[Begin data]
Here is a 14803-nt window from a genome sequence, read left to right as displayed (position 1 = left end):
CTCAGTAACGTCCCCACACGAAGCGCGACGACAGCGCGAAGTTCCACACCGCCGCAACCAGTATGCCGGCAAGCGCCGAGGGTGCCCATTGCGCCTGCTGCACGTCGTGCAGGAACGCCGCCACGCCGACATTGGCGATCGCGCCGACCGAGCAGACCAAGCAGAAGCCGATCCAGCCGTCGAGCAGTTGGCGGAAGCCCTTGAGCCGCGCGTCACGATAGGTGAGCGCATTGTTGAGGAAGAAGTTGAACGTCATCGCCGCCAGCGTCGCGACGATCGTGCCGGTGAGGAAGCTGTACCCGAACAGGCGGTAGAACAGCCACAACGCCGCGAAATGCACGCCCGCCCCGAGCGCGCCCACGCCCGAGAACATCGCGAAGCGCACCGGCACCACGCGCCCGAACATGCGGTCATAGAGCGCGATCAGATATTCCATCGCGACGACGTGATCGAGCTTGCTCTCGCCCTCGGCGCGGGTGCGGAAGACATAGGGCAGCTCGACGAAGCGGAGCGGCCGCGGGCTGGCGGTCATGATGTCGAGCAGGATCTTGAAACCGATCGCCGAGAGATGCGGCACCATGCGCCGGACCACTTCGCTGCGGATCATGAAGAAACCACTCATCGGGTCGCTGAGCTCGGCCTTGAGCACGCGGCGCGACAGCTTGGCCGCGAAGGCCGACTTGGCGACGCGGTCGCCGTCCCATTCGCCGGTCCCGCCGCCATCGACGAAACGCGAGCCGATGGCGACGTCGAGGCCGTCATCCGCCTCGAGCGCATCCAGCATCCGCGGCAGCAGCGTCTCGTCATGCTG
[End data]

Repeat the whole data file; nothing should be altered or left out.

Here is a 14803-nt window from a genome sequence, read left to right as displayed (position 1 = left end):
CTCAGTAACGTCCCCACACGAAGCGCGACGACAGCGCGAAGTTCCACACCGCCGCAACCAGTATGCCGGCAAGCGCCGAGGGTGCCCATTGCGCCTGCTGCACGTCGTGCAGGAACGCCGCCACGCCGACATTGGCGATCGCGCCGACCGAGCAGACCAAGCAGAAGCCGATCCAGCCGTCGAGCAGTTGGCGGAAGCCCTTGAGCCGCGCGTCACGATAGGTGAGCGCATTGTTGAGGAAGAAGTTGAACGTCATCGCCGCCAGCGTCGCGACGATCGTGCCGGTGAGGAAGCTGTACCCGAACAGGCGGTAGAACAGCCACAACGCCGCGAAATGCACGCCCGCCCCGAGCGCGCCCACGCCCGAGAACATCGCGAAGCGCACCGGCACCACGCGCCCGAACATGCGGTCATAGAGCGCGATCAGATATTCCATCGCGACGACGTGATCGAGCTTGCTCTCGCCCTCGGCGCGGGTGCGGAAGACATAGGGCAGCTCGACGAAGCGGAGCGGCCGCGGGCTGGCGGTCATGATGTCGAGCAGGATCTTGAAACCGATCGCCGAGAGATGCGGCACCATGCGCCGGACCACTTCGCTGCGGATCATGAAGAAACCACTCATCGGGTCGCTGAGCTCGGCCTTGAGCACGCGGCGCGACAGCTTGGCCGCGAAGGCCGACTTGGCGACGCGGTCGCCGTCCCATTCGCCGGTCCCGCCGCCATCGACGAAACGCGAGCCGATGGCGACGTCGAGGCCGTCATCCGCCTCGAGCGCATCCAGCATCCGCGGCAGCAGCGTCTCGTCATGCTG